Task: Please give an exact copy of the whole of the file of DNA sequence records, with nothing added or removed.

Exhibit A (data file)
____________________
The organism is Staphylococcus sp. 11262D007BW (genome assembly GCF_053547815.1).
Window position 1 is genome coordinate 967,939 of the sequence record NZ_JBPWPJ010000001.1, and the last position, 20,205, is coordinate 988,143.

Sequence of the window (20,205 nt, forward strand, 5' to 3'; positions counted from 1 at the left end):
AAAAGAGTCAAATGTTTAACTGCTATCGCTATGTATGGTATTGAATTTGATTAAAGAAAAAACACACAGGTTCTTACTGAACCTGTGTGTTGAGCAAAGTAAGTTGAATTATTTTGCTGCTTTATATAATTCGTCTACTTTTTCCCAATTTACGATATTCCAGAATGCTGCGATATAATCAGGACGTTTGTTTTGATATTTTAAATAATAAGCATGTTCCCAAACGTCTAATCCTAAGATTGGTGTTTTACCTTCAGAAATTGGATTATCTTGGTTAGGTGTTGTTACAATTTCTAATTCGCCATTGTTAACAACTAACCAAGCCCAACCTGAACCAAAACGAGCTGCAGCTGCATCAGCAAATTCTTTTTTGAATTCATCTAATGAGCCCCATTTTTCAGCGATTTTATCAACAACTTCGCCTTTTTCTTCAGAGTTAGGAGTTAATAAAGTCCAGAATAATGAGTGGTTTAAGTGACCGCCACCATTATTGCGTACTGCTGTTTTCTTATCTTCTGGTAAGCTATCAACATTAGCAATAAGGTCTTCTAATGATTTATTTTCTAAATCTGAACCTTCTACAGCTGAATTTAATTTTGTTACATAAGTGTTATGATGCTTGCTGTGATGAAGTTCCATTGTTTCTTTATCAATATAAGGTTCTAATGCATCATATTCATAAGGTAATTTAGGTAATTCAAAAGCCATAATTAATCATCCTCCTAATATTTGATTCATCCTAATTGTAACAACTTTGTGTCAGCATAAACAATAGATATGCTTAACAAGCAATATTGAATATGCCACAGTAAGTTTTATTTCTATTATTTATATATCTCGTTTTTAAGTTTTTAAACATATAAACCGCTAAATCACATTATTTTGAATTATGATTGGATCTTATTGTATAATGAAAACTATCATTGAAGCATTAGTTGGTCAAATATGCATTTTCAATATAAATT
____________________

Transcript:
The organism is Staphylococcus sp. 11262D007BW (genome assembly GCF_053547815.1).
Window position 1 is genome coordinate 967,939 of the sequence record NZ_JBPWPJ010000001.1, and the last position, 20,205, is coordinate 988,143.

Sequence of the window (20,205 nt, forward strand, 5' to 3'; positions counted from 1 at the left end):
AAAAGAGTCAAATGTTTAACTGCTATCGCTATGTATGGTATTGAATTTGATTAAAGAAAAAACACACAGGTTCTTACTGAACCTGTGTGTTGAGCAAAGTAAGTTGAATTATTTTGCTGCTTTATATAATTCGTCTACTTTTTCCCAATTTACGATATTCCAGAATGCTGCGATATAATCAGGACGTTTGTTTTGATATTTTAAATAATAAGCATGTTCCCAAACGTCTAATCCTAAGATTGGTGTTTTACCTTCAGAAATTGGATTATCTTGGTTAGGTGTTGTTACAATTTCTAATTCGCCATTGTTAACAACTAACCAAGCCCAACCTGAACCAAAACGAGCTGCAGCTGCATCAGCAAATTCTTTTTTGAATTCATCTAATGAGCCCCATTTTTCAGCGATTTTATCAACAACTTCGCCTTTTTCTTCAGAGTTAGGAGTTAATAAAGTCCAGAATAATGAGTGGTTTAAGTGACCGCCACCATTATTGCGTACTGCTGTTTTCTTATCTTCTGGTAAGCTATCAACATTAGCAATAAGGTCTTCTAATGATTTATTTTCTAAATCTGAACCTTCTACAGCTGAATTTAATTTTGTTACATAAGTGTTATGATGCTTGCTGTGATGAAGTTCCATTGTTTCTTTATCAATATAAGGTTCTAATGCATCATATTCATAAGGTAATTTAGGTAATTCAAAAGCCATAATTAATCATCCTCCTAATATTTGATTCATCCTAATTGTAACAACTTTGTGTCAGCATAAACAATAGATATGCTTAACAAGCAATATTGAATATGCCACAGTAAGTTTTATTTCTATTATTTATATATCTCGTTTTTAAGTTTTTAAACATATAAACCGCTAAATCACATTATTTTGAATTATGATTGGATCTTATTGTATAATGAAAACTATCATTGAAGCATTAGTTGGTCAAATATGCATTTTCAATATAAATT